Anadarko…is liable under federal oil pollution laws for environmental damage caused by the April 2010 blowout of the Macondo well and the Gulf of Mexico oil spill that followed, the U.S. government said. The exploration and production unit of Anadarko, which owned most of the company’s 25 percent stake in the BP…well, asked a federal judge in New Orleans to dismiss it from a Justice Department lawsuit. The government claimed environmental-law violations in the largest offshore oil spill in U.S. history. It also sued other companies involved in the well, including BP. The government asked U.S. District Judge Carl Barbier to deny Anadarko E&P Co.’s motion to drop it from the case and find [it]…and its affiliate liable under the Oil Pollution Act and the Clean Water Act.

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Article
26 May 2011

Oil Spill Hearing to Focus on Sickness and Other Claims BP Wants to Dismiss [USA]

Author: Sabrina Canfield, Courthouse News Services

A Friday hearing will focus on motions to dismiss claims in the Gulf of Mexico oil spill, including claims from cleanup workers who say they are sick from exposure to toxic chemicals. Thousands of plaintiffs have filed hundreds of claims for personal injuries, property damages and other causes stemming from the April 20, 2010 explosion of BP's Deepwater Horizon drill rig that killed 11 people and dumped millions of barrels of oil into the Gulf of Mexico. Almost all of the claims have been consolidated in New Orleans Federal Court under U.S. District Judge Carl Barbier. [refers to Transocean, Halliburton, Cameron International, Nalco]

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Article
20 May 2011

BP agrees to $1 billion settlement with Moex [USA]

Author: Associated Press

Moex…one of BP's minority partners in the blown-out Deepwater Horizon well, has agreed to pay the British oil company $1.065 billion to settle all claims between the companies over the accident in the Gulf of Mexico. BP said…that it would continue to pursue its other minority partner, Anadarko, the rig operator Transocean and cement contractor Halliburton to pay their share of billions of dollars in cleanup costs, oil-spill damages and pollution fines. BP Chief Executive Bob Dudley said…"MOEX is the first company to join BP in helping to meet our shared responsibilities in the Gulf, and Mitsui, through MOEX USA…is showing great corporate citizenship in standing behind its affiliate and making a contribution to meet the costs of this tragic accident".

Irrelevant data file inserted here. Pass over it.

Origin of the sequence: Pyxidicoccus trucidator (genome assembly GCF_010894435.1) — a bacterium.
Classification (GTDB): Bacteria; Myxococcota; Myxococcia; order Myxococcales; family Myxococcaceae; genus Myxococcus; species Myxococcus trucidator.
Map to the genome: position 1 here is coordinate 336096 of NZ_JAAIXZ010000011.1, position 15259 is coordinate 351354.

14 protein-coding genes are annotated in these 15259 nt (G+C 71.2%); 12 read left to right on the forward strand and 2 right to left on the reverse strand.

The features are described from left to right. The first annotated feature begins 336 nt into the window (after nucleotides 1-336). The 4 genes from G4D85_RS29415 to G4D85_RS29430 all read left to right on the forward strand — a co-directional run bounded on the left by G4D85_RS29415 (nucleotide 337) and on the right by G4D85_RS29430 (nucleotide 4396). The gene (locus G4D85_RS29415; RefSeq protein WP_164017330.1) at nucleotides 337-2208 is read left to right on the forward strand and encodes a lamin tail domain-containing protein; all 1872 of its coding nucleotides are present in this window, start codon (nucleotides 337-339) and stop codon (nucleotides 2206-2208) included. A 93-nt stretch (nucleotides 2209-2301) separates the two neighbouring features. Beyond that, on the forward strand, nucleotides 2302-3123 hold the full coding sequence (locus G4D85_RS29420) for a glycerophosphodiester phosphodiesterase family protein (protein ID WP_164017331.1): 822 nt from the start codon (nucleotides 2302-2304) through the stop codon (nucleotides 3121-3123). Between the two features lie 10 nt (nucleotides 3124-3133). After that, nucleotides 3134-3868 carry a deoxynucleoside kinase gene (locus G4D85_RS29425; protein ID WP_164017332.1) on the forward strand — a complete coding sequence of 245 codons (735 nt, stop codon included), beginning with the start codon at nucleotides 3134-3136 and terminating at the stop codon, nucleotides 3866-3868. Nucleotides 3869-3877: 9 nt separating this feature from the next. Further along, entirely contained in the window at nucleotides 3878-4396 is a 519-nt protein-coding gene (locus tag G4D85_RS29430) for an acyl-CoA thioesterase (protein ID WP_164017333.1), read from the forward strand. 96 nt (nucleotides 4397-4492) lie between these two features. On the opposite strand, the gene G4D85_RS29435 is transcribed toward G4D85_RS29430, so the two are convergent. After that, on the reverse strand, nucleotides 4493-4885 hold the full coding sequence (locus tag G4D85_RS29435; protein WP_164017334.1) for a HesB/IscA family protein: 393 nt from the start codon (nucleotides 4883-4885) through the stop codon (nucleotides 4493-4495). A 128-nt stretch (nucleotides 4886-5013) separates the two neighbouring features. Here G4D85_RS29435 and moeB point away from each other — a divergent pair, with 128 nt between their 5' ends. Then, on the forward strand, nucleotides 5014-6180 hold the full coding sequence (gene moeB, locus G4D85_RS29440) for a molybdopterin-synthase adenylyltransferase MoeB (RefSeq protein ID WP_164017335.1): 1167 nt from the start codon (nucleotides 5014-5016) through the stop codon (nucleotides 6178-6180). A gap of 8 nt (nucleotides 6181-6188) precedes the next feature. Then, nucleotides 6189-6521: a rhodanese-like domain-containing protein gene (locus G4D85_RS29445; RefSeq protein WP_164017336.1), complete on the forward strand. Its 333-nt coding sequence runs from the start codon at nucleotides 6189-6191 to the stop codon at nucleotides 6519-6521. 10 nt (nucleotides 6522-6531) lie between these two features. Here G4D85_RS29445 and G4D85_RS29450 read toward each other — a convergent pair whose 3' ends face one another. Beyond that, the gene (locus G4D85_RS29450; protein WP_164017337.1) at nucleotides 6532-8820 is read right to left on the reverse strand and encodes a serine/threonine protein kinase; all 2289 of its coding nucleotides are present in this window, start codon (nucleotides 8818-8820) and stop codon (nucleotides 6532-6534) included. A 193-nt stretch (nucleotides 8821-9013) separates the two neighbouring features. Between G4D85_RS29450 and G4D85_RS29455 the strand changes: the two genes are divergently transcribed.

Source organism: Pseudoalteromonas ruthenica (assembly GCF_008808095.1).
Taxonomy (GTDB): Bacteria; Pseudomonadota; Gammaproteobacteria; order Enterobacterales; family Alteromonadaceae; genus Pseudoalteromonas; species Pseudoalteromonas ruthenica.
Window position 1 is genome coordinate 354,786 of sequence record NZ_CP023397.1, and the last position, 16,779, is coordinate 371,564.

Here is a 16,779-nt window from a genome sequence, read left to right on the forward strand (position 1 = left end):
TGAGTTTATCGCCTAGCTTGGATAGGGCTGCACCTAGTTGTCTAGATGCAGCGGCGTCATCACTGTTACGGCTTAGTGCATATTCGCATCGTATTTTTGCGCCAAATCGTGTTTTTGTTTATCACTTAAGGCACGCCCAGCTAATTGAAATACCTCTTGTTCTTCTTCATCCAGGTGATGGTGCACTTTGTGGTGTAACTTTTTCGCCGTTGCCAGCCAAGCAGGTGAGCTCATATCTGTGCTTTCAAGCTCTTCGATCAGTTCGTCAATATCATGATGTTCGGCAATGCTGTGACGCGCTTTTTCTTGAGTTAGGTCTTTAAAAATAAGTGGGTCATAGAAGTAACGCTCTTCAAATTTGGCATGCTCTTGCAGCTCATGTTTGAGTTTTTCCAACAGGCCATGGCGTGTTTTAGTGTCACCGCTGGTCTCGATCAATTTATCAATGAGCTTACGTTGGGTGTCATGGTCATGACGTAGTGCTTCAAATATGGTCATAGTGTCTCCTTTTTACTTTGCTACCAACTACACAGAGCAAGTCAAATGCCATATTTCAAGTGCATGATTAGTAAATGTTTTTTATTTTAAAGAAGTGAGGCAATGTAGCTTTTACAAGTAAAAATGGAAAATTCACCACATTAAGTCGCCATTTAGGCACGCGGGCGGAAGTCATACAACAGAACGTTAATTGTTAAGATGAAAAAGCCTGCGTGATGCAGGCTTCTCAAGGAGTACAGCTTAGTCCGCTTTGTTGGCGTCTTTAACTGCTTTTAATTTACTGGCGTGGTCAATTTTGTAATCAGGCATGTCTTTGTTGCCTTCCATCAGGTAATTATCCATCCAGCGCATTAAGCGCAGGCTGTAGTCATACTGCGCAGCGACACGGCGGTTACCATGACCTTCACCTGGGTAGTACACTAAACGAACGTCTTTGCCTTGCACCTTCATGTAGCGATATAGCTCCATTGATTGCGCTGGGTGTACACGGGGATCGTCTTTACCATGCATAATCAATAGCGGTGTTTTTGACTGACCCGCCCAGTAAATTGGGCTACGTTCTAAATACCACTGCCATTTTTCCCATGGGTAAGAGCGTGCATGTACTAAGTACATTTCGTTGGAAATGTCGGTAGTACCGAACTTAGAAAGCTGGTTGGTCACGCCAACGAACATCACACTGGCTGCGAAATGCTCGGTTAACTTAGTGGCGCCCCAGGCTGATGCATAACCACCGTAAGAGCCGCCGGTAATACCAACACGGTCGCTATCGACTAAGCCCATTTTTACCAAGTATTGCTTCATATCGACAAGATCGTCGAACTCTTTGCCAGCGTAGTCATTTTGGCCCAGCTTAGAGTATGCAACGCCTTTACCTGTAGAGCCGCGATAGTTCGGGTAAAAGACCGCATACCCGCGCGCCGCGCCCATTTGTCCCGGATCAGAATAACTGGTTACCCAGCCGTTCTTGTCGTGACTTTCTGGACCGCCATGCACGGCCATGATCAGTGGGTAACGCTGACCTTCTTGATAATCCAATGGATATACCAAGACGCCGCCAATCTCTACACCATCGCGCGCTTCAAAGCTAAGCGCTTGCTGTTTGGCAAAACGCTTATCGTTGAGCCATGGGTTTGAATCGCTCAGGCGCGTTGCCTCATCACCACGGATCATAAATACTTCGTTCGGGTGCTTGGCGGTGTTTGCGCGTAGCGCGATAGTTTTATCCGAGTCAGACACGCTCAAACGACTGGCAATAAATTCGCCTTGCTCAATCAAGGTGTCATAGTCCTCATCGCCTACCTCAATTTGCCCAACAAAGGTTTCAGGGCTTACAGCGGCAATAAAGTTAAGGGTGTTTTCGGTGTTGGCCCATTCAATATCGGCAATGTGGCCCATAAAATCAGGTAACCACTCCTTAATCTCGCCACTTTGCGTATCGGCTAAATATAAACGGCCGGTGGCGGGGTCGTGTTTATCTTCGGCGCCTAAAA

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Article
10 May 2011

BP Rejects Claims for Drill-Ban Losses, Cleanup-Boat Damages [USA]

Author: Laurel Brubaker Calkins, Margaret Cronin Fisk, Bloomberg

BP…said it isn’t responsible for damages to boats that participated in its oil-spill cleanup program or for the losses of Gulf Coast businesses idled by the U.S. deep-water drilling moratorium. The U.S. Oil Pollution Act, which requires companies to compensate people and businesses harmed by an offshore spill, makes clear that liability is “limited to damages directly caused by a covered oil spill and that indirect or derivative losses are not compensable,” BP said in papers filed...in federal court in New Orleans. BP’s filing came in response to post-spill claims included among 350 consolidated lawsuits by thousands of businesses and individuals...[H]undreds of boat owners and contractors who participated in cleaning up the BP spill filed a master complaint seeking compensation for unpaid wages, vessel damage and physical injuries from contact with the spilled oil or chemical dispersants used to break up the oil. BP...asked the federal court in New Orleans overseeing spill suits to dismiss claims by these plaintiffs under the Oil Pollution Act.

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Article
7 May 2011

Lawmakers file batch of spill bills [USA]

Author: Jeremy Alford, Houma Courier [USA]

Lawmakers filed their final round of legislation for the ongoing regular session…and included is a batch of bills and resolutions targeting last year’s unprecedented oil spill in the Gulf of Mexico. Among the more controversial may be a proposal that would make “null, void and unenforceable” all settlements and releases executed by BP that lets the energy giant off the hook for “any future medical care or related benefits for any latent illness or disease medically proven to be caused by the BP oil spill.” That means coastal residents who have already settled with BP but later come down with an ailment caused the dispersant or escaped oil would be able to get more money out of the company — despite the original agreement prohibiting such measures. [also refers to Transocean, Halliburton, Cameron International]